Photos courtesy of Larry Atil at www.pillarmediagroup.com
by Mike Searson
United States -(AmmoLand.com)- Probably the most important advice anyone can receive when buying a firearm is to buy some ammunition and take a training course.
Training courses are two-fold, you can learn a lot of information and techniques, plus put your guns and gear through the paces to make sure you were not sold a “bill of goods” and that your equipment is either sound or needs improvement.
We recently had the good fortune to take advantage of two such courses offered by LMS (Last Man Standing) Defense: Low light pistol and low light carbine.
A low light course is vital for self defense as that is when you are most likely to need to use your firearm. Our instructor was Daniel Bales, a veteran law enforcement officer who is one of the most patient and knowledgeable instructors we have come across in over 3 decades of shooting.
These were also not beginner classes, and each required prerequisites.
First Rule of Low Light: Have a Light
In addition to having a weapon mounted light for each class, we brought an assortment of hand held flashlights along for the ride.
Shooting began after the 2:00 pm safety brief on both days and while there was plenty of light in the beginning for familiarization, the Northern Nevada sunset at 4:45 p.m. meant for a good 5 hours of lowlight shooting.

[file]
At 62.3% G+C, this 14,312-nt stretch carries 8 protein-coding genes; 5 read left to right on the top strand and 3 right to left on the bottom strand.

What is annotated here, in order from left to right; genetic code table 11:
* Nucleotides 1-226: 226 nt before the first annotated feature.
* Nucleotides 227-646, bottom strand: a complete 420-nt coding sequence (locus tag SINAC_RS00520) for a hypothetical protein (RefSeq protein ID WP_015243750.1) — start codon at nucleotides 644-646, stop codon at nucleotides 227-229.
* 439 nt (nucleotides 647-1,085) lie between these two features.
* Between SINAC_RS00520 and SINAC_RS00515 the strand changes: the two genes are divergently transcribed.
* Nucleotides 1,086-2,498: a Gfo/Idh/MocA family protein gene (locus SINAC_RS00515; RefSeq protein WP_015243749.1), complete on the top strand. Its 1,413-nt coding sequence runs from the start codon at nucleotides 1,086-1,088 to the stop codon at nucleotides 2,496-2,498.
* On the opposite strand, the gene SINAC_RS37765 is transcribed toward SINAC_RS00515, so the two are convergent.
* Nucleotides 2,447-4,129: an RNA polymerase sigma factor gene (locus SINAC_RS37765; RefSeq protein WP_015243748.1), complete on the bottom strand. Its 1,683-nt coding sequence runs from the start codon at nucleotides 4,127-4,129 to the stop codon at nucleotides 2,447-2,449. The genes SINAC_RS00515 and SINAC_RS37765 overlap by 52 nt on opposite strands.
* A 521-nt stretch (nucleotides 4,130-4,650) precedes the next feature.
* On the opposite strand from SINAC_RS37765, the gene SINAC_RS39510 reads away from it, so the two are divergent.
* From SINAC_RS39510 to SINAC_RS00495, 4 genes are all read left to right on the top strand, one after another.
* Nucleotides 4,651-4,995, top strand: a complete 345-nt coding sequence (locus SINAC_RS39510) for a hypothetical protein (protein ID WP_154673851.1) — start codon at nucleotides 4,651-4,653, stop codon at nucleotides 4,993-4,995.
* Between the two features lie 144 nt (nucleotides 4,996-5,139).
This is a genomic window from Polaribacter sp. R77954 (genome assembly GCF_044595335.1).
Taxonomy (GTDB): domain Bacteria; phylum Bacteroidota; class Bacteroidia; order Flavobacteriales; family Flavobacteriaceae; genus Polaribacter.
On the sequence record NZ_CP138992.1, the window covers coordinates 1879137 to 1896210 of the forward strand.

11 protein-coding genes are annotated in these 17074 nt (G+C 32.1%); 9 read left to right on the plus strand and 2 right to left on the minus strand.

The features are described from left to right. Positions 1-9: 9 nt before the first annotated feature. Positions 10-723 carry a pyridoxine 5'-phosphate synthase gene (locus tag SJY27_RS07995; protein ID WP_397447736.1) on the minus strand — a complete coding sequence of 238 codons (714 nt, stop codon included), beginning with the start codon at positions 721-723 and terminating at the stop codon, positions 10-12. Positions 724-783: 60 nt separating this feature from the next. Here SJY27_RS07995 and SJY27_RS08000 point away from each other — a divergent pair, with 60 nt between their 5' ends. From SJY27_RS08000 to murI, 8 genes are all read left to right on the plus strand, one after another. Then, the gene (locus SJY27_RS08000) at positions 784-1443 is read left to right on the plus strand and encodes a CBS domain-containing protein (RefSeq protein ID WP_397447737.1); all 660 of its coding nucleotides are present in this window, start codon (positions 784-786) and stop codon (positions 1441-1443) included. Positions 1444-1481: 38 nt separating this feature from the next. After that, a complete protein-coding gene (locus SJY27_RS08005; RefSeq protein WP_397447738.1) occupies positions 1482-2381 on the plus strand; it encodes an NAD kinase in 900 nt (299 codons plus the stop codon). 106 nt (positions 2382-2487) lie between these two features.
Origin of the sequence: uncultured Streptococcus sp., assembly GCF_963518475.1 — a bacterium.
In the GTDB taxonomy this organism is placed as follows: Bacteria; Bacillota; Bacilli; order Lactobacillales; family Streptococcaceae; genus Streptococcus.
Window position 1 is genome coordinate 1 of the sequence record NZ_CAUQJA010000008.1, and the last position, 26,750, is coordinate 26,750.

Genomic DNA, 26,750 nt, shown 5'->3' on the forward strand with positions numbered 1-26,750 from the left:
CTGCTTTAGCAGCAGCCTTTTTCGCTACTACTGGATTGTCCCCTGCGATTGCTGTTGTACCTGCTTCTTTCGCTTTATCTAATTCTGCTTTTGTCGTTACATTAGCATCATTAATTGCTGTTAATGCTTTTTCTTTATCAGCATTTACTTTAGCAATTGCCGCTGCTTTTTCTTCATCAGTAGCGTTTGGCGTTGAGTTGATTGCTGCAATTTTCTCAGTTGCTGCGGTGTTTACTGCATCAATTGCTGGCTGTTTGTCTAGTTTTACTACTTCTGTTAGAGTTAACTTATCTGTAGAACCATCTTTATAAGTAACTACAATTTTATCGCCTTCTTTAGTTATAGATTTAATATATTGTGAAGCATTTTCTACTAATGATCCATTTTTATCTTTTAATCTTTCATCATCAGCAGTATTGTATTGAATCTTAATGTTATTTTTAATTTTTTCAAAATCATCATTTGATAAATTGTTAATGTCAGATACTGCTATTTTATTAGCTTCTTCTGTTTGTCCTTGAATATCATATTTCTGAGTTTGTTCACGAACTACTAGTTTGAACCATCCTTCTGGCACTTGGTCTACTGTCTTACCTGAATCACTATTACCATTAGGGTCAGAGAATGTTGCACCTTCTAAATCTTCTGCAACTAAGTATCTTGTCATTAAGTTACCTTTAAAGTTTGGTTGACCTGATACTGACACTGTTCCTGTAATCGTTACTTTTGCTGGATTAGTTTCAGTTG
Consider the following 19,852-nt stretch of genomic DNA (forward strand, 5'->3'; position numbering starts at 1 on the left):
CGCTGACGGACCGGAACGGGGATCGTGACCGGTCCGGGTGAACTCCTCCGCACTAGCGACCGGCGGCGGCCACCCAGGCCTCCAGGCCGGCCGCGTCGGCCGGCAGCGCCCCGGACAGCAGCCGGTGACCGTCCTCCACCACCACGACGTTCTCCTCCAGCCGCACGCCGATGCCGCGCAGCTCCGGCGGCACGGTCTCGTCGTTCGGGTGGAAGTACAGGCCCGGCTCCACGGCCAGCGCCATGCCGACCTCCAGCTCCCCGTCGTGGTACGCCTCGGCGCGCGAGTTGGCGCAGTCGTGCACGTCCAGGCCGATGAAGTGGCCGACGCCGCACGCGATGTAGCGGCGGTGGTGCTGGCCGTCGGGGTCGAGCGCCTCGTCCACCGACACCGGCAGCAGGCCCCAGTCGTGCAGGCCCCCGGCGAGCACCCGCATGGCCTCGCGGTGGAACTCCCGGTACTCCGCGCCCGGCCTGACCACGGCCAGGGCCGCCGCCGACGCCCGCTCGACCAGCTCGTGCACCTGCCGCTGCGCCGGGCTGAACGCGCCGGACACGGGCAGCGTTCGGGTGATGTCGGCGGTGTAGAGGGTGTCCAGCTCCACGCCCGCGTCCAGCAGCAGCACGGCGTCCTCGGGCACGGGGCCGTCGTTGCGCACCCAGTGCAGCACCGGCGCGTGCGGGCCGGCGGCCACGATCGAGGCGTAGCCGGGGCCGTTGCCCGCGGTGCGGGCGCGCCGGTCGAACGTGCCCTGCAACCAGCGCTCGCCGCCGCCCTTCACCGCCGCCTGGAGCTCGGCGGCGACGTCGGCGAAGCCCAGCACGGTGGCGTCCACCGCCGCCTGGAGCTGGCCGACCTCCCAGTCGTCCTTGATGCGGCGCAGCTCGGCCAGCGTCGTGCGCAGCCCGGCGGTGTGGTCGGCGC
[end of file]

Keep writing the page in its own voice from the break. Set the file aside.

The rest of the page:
Many of the basic flashlight techniques (FBI, Fist to cheek, Harries and Ayoob) work equally well with the carbine, although the FBI and fist to cheek holds with a separate hand held light will make you wish you brought along a lighter weight carbine in order to pull off one-handed shooting with a rifle.
An interesting drill was the barricade competition with a barricade designed by Kyle Lamb. There are 9 strategically cut holes that allow the barrel of your rifle and possibly the focal plane of your sight to get through. In some instances you can take advantage of the weapon light, but we found about midway that the handheld offered better chance to light up the target.
We found the night sights on our handgun (H&K USP Compact Tactical 45) and our carbine (ACOG with tritium front sight post on our irons) to be useless for the most part. You can see the sights in total darkness but cannot see your target without a flashlight, which of course makes the sights useless.
This was probably our biggest lesson and after watching others more successfully use a weapon light in conjunction with fiber optic sights, we know the direction our equipment will take in the future.
The class sizes seem small at 12 or so students and shooting in two strings of 5 or 6 allows the instructors to spend more individual time with each student than some shooting academies that offer similar courses.
LMS attracts experienced shooters from all walks of life and training at this level means your peers are more serious about their training and gear than the average shooter.
For more information about the upcoming courses offered by LMS Defense: http://lmsdefense.com/schedule.html
About Mike Searson:
Mike Searson’s career as a shooter began as a Marine Rifleman at age 17. He has worked in the firearms industry his entire adult life as a Gunsmith, Ballistician, Consultant, Salesman, Author and was first certified to teach firearms safety in 1989.
Mike has written over 2000 articles for a number of magazines, websites and newsletters including Blade, RECOIL, OFF-GRID, Tactical Officer, SWAT, Tactical World, Gun Digest, Examiner.com and the US Concealed Carry Association as well as AmmoLand Shooting Sports News.